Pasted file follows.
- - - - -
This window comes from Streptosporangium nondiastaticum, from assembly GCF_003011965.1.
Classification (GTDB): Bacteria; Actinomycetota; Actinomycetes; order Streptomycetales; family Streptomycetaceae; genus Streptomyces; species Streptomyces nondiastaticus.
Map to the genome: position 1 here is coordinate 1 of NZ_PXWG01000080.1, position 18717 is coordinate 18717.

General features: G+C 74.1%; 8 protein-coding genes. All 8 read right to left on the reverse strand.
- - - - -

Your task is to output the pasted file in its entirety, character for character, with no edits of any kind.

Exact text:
This window comes from Streptosporangium nondiastaticum, from assembly GCF_003011965.1.
Classification (GTDB): Bacteria; Actinomycetota; Actinomycetes; order Streptomycetales; family Streptomycetaceae; genus Streptomyces; species Streptomyces nondiastaticus.
Map to the genome: position 1 here is coordinate 1 of NZ_PXWG01000080.1, position 18717 is coordinate 18717.

General features: G+C 74.1%; 8 protein-coding genes. All 8 read right to left on the reverse strand.